In his autobiography, Wilder explained that he was further motivated by the experience of working with his Young Frankenstein co-stars Madeline Kahn and Marty Feldman and he wanted to write parts for both of them in his next project. Wilder began writing Sherlock Holmes' Smarter Brother as production was wrapping on Young Frankenstein. On the set of Frankenstein, Mel Brooks warned Wilder that now that he was writing movies, he would eventually move to directing movies to protect his scripts. After Smarter Brother, Wilder would go on to write, direct and star in three more features over the next ten years (The World's Greatest Lover in 1977, The Woman in Red in 1984, and Haunted Honeymoon in 1986).

Wilder's screenplay reveals a deep knowledge of Conan Doyle's characters as Marty Feldman's character, Sgt. Orville Stanley Sacker, shares a similar name with that originally applied to John Watson, Ormond Sacker.[5]

TitleEdit

The film's title and premise are a joke referring to the character of Mycroft Holmes, Sherlock Holmes' older brother, who was by both of their estimates a good deal smarter than Sherlock. He was, however, too lazy to become a detective, and did indispensable work for the British government. Mycroft was described by Sherlock in conversation with Watson:

One has to be discreet when one talks of high matters of state. You are right in thinking that he is under the British government. You would also be right in a sense if you said that occasionally he is the British government.

[...] Mycroft draws four hundred and fifty pounds a year, remains a subordinate, has no ambitions of any kind, will receive neither honour nor title, but remains the most indispensable man in the country.

Mycroft is mentioned briefly in the beginning of the film, which presupposes that Holmes was one of three brothers.

Sigerson's name refers to an alias used by Sherlock Holmes in "The Adventure of the Empty House". Kahn's character is named after singer Jenny Hill; she initially uses the pseudonym Bessie Bellwood, but Sigerson sees through the ruse and notes that the real Bellwood had died over a decade prior (in reality, Bellwood and Hill were both still alive in 1891 and died in the same year, 1896). The portrayal of Professor Moriarty as having difficulties at math was a parody of Moriarty's expertise in math in Doyle's books.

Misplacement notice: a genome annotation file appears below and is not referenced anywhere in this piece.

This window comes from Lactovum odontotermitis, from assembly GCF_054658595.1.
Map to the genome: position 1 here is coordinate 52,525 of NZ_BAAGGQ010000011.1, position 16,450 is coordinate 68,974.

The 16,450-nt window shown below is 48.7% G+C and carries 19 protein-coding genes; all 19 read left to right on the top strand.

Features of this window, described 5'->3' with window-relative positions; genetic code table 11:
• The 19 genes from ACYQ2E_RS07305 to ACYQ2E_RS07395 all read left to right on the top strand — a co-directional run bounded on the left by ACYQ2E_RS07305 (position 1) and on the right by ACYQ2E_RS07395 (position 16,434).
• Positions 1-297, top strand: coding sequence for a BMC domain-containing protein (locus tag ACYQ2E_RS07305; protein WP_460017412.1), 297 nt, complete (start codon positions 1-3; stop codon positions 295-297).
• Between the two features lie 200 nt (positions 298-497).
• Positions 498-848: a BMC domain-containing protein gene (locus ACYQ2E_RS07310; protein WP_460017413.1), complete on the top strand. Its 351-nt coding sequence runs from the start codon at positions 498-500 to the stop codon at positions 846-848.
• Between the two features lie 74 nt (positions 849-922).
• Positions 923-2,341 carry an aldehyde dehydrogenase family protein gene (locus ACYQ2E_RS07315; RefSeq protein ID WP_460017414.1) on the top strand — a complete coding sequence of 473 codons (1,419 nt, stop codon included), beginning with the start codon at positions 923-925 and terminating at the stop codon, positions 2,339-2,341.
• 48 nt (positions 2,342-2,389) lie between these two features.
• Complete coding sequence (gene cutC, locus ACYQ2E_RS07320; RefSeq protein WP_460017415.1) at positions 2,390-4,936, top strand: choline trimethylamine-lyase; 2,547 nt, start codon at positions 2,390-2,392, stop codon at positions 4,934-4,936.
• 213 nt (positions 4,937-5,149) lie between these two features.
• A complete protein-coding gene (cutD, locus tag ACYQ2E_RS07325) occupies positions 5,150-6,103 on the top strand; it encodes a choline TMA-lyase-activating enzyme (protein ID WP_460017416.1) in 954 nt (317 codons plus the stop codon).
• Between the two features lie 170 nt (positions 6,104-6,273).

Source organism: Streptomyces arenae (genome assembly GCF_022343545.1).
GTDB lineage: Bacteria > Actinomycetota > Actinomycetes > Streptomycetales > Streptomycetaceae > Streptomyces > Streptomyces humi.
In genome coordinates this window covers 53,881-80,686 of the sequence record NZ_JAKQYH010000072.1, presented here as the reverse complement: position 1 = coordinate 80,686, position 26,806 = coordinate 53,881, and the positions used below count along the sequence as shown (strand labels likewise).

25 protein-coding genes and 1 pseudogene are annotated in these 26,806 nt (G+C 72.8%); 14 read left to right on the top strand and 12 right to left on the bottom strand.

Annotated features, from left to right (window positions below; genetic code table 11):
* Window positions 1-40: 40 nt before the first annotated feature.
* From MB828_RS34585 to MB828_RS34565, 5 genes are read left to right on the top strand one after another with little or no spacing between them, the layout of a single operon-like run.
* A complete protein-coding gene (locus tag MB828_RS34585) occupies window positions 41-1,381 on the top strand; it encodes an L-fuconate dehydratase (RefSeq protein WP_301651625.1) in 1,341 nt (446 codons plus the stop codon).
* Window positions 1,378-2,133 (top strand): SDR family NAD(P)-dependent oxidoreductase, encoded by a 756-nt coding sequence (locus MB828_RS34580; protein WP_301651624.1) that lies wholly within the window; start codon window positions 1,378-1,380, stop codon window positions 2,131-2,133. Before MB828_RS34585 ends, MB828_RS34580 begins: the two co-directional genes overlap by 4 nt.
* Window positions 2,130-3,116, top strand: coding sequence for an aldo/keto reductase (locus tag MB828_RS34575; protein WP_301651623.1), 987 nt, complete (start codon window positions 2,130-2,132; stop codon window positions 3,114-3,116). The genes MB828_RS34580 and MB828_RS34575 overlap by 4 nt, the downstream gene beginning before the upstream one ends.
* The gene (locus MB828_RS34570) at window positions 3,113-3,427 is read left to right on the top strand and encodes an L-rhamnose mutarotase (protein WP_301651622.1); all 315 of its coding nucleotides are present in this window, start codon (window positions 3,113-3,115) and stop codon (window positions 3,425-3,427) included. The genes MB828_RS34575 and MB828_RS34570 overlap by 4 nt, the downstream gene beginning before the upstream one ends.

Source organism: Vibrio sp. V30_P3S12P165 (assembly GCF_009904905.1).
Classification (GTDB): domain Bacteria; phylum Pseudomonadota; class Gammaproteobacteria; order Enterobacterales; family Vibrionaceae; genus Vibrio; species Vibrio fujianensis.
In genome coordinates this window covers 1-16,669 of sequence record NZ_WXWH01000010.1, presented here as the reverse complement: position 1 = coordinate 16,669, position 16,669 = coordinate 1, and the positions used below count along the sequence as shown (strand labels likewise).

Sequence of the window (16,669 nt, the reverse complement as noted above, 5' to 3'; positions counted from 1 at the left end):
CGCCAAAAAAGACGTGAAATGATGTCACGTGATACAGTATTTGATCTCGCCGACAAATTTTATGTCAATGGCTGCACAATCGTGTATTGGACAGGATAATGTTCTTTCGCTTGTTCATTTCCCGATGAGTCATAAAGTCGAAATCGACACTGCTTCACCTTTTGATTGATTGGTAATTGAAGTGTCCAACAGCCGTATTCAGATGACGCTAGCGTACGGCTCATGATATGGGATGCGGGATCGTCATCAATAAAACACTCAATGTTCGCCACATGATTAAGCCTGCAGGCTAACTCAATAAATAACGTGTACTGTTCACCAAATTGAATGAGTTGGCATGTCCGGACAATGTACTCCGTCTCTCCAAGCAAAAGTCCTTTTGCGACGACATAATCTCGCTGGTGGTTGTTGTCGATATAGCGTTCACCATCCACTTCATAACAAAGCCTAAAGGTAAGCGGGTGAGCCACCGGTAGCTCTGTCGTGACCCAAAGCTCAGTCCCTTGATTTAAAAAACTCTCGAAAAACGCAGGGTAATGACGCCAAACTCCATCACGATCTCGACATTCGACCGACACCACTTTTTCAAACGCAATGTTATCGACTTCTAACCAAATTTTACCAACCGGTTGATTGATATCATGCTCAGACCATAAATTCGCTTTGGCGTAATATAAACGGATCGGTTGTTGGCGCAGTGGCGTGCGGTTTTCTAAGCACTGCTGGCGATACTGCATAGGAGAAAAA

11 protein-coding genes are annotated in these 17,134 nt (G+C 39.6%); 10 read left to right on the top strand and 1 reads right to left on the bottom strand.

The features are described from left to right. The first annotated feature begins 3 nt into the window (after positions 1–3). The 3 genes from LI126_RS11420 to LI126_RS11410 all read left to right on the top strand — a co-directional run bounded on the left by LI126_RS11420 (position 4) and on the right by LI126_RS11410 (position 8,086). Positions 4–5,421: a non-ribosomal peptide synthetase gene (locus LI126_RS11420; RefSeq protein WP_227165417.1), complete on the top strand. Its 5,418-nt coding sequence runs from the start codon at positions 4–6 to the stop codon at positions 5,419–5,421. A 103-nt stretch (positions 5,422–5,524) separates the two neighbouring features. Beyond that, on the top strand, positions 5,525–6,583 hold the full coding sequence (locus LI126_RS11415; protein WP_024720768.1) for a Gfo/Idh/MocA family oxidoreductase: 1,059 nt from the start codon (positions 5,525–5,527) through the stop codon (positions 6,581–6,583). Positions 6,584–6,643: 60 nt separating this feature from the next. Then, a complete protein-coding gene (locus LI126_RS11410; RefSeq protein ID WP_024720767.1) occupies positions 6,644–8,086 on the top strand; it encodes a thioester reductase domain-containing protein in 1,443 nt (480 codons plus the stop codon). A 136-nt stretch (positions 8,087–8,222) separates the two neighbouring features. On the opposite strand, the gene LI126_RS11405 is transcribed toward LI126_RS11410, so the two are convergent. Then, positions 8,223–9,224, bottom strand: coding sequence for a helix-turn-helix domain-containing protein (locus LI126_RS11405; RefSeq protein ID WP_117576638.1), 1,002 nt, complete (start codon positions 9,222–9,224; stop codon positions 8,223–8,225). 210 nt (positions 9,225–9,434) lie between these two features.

ReceptionEdit

Box officeEdit

The film earned $9.4 million in rentals in North America during its theatrical release.[6]

CriticalEdit

Vincent Canby of The New York Times called the film "a charming slapstick comedy" that like Young Frankenstein "is full of affection and generous feelings for the genre it's having fun with."[7] Arthur D. Murphy of Variety wrote, "Gene Wilder now joins Brooks in that elusive pantheon of madcap humor, by virtue of Wilder's script, title characterization and directorial debut, all of which are outstanding."[8] Gene Siskel of the Chicago Tribune gave the film two stars out of four, calling it "tedious" and Sigerson "a bland character at the center of a gimmick-filled movie" that "recalls the great detective only by name and occasional costume. There's really no story here, and certainly no mystery."[9] Charles Champlin of the Los Angeles Times declared it "a light, easy, brisk but unforced, professional, kindly and ingratiating trip through Holmes' sweet home as it never was."[10]

Gary Arnold of The Washington Post called it "an enjoyable, encouraging beginning" to Wilder's career as a writer-director that "reveals a surprisingly inventive and conscientious comic imagination at work."[11] Pauline Kael of The New Yorker stated that Wilder "wrote the roles for the actors but didn't write characters for them to play. He provided lots of lovely, sideswiping bits of business but no conceptions that would allow the actors to surprise us with something new or that would enable us to get involved in what's happening to them."[12] John Pym of The Monthly Film Bulletin called it "better in its parts than as a whole, and essentially a showcase for the individual performances of Wilder himself, Marty Feldman, Madeline Kahn and, particularly, the perpetually energised, rubber-faced Dom DeLuise."[13]

DVD releaseEdit

The film was released on DVD on April 4, 2006.

See alsoEdit

ReferencesEdit

  1. ^ Solomon, Aubrey. Twentieth Century Fox: A Corporate and Financial History (The Scarecrow Filmmakers Series). Lanham, Maryland: Scarecrow Press, 1989. ISBN 978-0-8108-4244-1. p257
  2. ^ "The Adventure of Sherlock Holmes' Smarter Brother, Box Office Information". The Numbers. Retrieved May 22, 2012.
  3. ^ Variety film review; December 3, 1975, page 22.
  4. ^ "The Adventure of Sherlock Holmes' Smarter Brother". IMDb.
  5. ^ a b c d Alan Barnes (2002). Sherlock Holmes on Screen. Reynolds & Hearn Ltd. pp. 9–10. ISBN 1-903111-04-8.
  6. ^ Solomon p 233
  7. ^ Canby, Vincent (December 15, 1975). "Adroit 'Sherlock Holmes' Smarter Brother'". The New York Times. 42.
  8. ^ Murphy, Arthur D. (December 3, 1975). "Film Reviews: The Adventure Of Sherlock Holmes' Smarter Brother". Variety. 22.
  9. ^ Siskel, Gene (December 22, 1975). "'Smarter Brother' a half-wit". Section 3, p. 12.
  10. ^ Champlin, Charles (December 14, 1975). "A Wilder Whodunit Than Most". Los Angeles Times. Calendar, p. 54.
  11. ^ Arnold, Gary (December 19, 1975). "A Madcap Upstaging Of Brother Sherlock". The Washington Post. C1.
  12. ^ Kael, Pauline (December 22, 1975). "The Current Cinema". The New Yorker. 70.
  13. ^ Pym, John (February 1976). "The Adventure of Sherlock Holmes' Smarter Brother". The Monthly Film Bulletin. 43 (505): 23.

External linksEdit